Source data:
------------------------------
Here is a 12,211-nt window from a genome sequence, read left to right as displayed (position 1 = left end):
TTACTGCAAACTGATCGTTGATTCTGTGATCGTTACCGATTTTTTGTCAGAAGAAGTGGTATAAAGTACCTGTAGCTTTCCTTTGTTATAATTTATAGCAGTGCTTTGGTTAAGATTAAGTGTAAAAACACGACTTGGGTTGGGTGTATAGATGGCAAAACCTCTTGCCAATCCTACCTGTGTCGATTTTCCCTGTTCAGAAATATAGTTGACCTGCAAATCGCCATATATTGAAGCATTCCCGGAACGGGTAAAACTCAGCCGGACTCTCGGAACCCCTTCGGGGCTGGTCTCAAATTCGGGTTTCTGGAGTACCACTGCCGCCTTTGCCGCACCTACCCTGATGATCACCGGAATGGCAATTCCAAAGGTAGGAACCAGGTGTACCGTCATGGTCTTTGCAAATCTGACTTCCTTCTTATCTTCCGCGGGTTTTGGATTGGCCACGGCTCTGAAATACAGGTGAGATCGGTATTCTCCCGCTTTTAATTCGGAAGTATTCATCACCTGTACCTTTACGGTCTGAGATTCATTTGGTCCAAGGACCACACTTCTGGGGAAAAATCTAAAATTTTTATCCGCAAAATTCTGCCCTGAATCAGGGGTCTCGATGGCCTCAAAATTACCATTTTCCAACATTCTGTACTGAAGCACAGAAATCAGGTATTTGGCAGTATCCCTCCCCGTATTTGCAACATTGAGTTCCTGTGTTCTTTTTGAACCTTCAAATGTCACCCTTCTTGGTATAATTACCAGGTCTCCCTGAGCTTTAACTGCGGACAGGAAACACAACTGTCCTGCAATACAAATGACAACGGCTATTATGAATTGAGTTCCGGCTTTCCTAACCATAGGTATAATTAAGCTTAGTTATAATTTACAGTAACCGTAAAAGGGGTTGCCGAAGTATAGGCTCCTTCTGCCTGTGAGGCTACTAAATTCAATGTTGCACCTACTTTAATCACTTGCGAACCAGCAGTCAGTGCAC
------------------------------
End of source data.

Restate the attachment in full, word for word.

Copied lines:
Here is a 12,211-nt window from a genome sequence, read left to right as displayed (position 1 = left end):
TTACTGCAAACTGATCGTTGATTCTGTGATCGTTACCGATTTTTTGTCAGAAGAAGTGGTATAAAGTACCTGTAGCTTTCCTTTGTTATAATTTATAGCAGTGCTTTGGTTAAGATTAAGTGTAAAAACACGACTTGGGTTGGGTGTATAGATGGCAAAACCTCTTGCCAATCCTACCTGTGTCGATTTTCCCTGTTCAGAAATATAGTTGACCTGCAAATCGCCATATATTGAAGCATTCCCGGAACGGGTAAAACTCAGCCGGACTCTCGGAACCCCTTCGGGGCTGGTCTCAAATTCGGGTTTCTGGAGTACCACTGCCGCCTTTGCCGCACCTACCCTGATGATCACCGGAATGGCAATTCCAAAGGTAGGAACCAGGTGTACCGTCATGGTCTTTGCAAATCTGACTTCCTTCTTATCTTCCGCGGGTTTTGGATTGGCCACGGCTCTGAAATACAGGTGAGATCGGTATTCTCCCGCTTTTAATTCGGAAGTATTCATCACCTGTACCTTTACGGTCTGAGATTCATTTGGTCCAAGGACCACACTTCTGGGGAAAAATCTAAAATTTTTATCCGCAAAATTCTGCCCTGAATCAGGGGTCTCGATGGCCTCAAAATTACCATTTTCCAACATTCTGTACTGAAGCACAGAAATCAGGTATTTGGCAGTATCCCTCCCCGTATTTGCAACATTGAGTTCCTGTGTTCTTTTTGAACCTTCAAATGTCACCCTTCTTGGTATAATTACCAGGTCTCCCTGAGCTTTAACTGCGGACAGGAAACACAACTGTCCTGCAATACAAATGACAACGGCTATTATGAATTGAGTTCCGGCTTTCCTAACCATAGGTATAATTAAGCTTAGTTATAATTTACAGTAACCGTAAAAGGGGTTGCCGAAGTATAGGCTCCTTCTGCCTGTGAGGCTACTAAATTCAATGTTGCACCTACTTTAATCACTTGCGAACCAGCAGTCAGTGCAC